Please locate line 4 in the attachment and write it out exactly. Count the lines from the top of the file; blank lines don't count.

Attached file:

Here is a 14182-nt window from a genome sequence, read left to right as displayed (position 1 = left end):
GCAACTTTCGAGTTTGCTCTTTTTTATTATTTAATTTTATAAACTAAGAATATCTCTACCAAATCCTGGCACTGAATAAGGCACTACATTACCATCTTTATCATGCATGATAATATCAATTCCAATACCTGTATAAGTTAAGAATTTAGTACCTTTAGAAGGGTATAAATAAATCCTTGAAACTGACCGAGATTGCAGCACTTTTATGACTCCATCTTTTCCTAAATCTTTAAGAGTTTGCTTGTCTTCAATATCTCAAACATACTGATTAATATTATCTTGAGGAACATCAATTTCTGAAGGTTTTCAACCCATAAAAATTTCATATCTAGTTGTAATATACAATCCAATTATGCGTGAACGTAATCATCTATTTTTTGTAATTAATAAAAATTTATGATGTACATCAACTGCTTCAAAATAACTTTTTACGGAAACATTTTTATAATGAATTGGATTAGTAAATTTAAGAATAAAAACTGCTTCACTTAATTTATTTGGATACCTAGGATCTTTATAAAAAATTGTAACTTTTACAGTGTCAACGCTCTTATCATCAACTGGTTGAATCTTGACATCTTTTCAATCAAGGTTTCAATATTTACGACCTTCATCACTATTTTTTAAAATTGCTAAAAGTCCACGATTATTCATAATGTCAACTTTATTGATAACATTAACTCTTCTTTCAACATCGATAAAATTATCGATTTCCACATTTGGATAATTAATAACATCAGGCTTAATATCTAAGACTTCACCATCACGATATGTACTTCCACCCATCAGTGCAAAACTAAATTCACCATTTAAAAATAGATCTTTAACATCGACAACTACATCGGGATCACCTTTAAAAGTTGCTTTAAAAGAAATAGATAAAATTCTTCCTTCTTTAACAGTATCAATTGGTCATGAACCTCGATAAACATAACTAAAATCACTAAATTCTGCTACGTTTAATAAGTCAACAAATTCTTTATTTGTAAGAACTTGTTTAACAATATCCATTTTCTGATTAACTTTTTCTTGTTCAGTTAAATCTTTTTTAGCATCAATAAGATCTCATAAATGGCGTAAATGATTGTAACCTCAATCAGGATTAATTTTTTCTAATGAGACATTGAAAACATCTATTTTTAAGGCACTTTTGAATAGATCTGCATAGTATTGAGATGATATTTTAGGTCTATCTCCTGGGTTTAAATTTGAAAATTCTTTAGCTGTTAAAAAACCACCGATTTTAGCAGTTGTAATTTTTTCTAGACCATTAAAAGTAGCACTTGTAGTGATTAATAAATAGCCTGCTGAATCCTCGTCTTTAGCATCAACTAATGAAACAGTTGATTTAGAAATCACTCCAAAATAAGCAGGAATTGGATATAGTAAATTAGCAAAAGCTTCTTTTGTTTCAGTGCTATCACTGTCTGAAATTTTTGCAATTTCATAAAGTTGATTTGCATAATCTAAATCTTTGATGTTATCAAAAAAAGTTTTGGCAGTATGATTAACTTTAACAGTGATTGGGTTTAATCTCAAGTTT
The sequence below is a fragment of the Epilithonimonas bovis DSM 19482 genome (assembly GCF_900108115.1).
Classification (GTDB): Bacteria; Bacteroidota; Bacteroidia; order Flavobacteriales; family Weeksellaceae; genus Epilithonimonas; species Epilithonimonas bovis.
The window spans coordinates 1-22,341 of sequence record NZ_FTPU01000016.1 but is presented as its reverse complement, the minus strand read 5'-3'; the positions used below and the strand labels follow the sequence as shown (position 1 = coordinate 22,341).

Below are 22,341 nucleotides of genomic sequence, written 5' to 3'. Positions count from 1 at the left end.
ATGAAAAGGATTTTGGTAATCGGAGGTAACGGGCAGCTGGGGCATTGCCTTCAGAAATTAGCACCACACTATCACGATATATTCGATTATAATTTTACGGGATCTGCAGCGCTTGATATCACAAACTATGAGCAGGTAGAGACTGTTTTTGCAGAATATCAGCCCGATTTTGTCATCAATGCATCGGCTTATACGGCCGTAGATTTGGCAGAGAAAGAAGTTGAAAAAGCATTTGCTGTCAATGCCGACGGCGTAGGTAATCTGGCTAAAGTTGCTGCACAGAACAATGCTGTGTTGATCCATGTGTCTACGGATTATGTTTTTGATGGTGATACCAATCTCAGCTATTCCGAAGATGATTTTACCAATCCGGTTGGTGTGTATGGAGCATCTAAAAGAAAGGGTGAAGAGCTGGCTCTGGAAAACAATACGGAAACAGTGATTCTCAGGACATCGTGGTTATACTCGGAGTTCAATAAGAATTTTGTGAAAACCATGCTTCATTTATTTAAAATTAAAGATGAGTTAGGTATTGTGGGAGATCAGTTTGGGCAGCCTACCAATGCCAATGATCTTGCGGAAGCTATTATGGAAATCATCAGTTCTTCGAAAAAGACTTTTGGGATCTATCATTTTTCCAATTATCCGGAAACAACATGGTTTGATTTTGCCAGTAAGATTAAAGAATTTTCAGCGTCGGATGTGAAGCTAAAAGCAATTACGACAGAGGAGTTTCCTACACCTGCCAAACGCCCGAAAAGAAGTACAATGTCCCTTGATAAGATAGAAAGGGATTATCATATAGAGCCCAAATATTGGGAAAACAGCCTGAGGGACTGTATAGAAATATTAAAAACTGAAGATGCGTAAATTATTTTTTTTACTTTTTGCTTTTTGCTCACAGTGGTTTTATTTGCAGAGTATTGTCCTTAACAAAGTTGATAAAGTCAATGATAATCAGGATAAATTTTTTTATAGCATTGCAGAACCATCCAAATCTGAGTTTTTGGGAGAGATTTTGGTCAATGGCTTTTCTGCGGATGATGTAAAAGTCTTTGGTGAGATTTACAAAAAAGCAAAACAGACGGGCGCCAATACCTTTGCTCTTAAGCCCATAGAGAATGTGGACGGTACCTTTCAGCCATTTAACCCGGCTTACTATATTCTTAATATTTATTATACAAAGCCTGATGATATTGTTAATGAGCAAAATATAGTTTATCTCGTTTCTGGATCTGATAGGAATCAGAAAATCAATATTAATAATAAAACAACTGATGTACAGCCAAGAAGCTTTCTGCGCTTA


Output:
Classification (GTDB): Bacteria; Bacteroidota; Bacteroidia; order Flavobacteriales; family Weeksellaceae; genus Epilithonimonas; species Epilithonimonas bovis.